Monday, August 31, 2015

Sustainable Nanotechnology - Designing green materials in the nanoparticle age

The birth control pill turned 50 recently, and it was a reminder of the great power of a chemical compound, estrogen, to affect social and political change. A little less attention was given to the role that estrogen levels in our water streams have had on fish in water streams. (See for example, a Scientific American article from 2009 on the possible implications of estrogen in waterways. ) There’s some debate as to where the leading sources of estrogen come from. While most studies indicate that the birth control pill is not the major contributor to its presence in the waterways, there is no doubt that estrogen pollution exists. Regardless, when the birth control pill was introduced, I suspect that few even considered the possibility that estrogen would be a factor in the health of fish in waterways such as the Potomac and Shenandoah rivers.

In this century, there is little doubt that nanoparticles comprise a class of chemical compounds that are revolutionizing nearly everything that we touch, see or smell. Indeed, I am tempted to argue that this century might be called the “nanoparticle age” in the same way that history named the last century as the “industrial age.” The challenge to chemists (and material scientists) is not just designing nanoparticles to solve particular problems, but to do so with materials that have no unintended consequences. Anticipating such unknown unknowns is a grand challenge, and the solution requires a team of scientists with expertise in making, measuring, and modeling the nanoparticles in the upstream design side and in biology and ecology on the downstream side. The Center for Sustainable Nanotechnology (CSN) is taking this challenge head-on. I’m happy and exited to say that I have joined the CSN as part of the modeling team!

Please also check out the announcement of the start of the 5-year effort of the CSN through an NSF CCI Phase II grant CHE-1503408. 

Thursday, August 27, 2015

May the ducks quack for you (A Tip for Conference Organizers)

Every two years since 2001, I have been co-organizing a workshop in Telluride on “Chemical Dynamics in Complex Environments” (Chem-DiCE). It's a great venue that attracts scientists (and their families) to attend and return. In our particular workshop, we focus on challenges to address molecular behavior (such as reactions) occurring in solvents that are heterogeneous and far from equilibrium. It turns out that this problem is common to many different chemical phenomenon. We therefore invite researchers that are are facing this challenge in different milieu, such as colloidal dispersions, renewable energy generation, proteins, and confined liquids.  We also aim to split the participants equally across theory/computing and experiment. For many of our participants, this meeting is the only time they see each other, let alone be exposed deeply to the research in their respective fields. The net effect is that our workshop gives rise to a cross-pollination of ideas and solutions across broad areas of research. I'd like to think that this is the main reason for the success of our workshop.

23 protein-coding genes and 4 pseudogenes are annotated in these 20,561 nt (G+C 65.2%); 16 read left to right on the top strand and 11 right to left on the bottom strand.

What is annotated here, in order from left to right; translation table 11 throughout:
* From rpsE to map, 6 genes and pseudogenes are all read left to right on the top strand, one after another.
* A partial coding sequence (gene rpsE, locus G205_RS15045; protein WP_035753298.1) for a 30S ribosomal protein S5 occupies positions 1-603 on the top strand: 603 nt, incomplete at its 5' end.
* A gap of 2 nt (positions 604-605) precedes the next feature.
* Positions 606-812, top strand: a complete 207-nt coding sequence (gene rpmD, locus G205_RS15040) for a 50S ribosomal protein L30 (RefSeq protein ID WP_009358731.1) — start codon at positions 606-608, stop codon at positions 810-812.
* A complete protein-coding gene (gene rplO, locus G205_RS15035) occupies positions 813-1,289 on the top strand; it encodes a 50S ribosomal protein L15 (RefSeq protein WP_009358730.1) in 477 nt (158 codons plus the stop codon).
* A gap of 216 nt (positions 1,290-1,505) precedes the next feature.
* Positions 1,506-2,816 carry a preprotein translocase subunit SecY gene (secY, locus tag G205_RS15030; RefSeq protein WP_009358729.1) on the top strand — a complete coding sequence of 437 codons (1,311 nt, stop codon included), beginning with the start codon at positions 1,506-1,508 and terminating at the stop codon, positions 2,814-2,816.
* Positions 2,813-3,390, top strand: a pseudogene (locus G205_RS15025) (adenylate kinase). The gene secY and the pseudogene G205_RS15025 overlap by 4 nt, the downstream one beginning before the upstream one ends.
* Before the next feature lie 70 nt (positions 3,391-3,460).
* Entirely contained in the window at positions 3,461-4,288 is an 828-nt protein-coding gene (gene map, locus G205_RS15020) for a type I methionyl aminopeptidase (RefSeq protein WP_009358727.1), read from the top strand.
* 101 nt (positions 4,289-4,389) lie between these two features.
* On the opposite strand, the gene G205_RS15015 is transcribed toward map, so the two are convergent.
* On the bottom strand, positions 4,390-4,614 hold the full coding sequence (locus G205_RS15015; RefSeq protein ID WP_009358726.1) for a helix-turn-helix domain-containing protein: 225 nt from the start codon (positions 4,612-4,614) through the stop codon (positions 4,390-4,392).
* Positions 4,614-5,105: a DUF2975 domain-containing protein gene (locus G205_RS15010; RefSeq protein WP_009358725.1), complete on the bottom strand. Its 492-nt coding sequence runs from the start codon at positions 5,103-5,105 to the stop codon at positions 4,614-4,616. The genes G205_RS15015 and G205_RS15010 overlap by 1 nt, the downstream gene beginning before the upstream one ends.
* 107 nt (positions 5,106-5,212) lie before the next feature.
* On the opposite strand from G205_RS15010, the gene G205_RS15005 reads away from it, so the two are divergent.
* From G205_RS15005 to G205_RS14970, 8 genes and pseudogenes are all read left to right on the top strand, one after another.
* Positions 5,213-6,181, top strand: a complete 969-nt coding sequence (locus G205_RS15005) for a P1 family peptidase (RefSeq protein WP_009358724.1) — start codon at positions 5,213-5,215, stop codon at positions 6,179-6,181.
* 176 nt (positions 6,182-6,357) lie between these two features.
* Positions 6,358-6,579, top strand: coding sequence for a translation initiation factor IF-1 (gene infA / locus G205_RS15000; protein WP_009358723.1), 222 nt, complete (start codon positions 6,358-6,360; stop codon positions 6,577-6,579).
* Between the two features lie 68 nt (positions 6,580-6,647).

However, perhaps the real reason for our success is the organization structure:  Everyone who speaks gets an hour. That is, exactly an hour. At that point the ducks quack (on our timer), and the speaker is finished. It’s not uncommon for speakers to go through only one-quarter to one-third of the material they prepared. That’s because the audience is so interactive that many questions come to the surface, allowing us all to probe the material that is covered much more deeply. It also allows for consideration of questions or issues that someone from outside of a field might naively ask but which, in running counter to the established dogma, requires a profound new direction or solution to address. No speaker ever gets to the end, and they are invariably unhappy that they were unable to do so. But everyone is happy that all the other speakers are stopped at exactly an hour. In the eight workshops that we have run so far, only once was someone allowed to speak beyond that hour. In that case, the speaker wanted to answer a question that had been raised as the ducks were quacking. He pleaded to continue, and I concurred only after the entire group voted unanimously in favor. Thus the structure of talks is very egalitarian, and provides an opportunity for all to learn something new. That’s why I think that my colleagues keep coming back!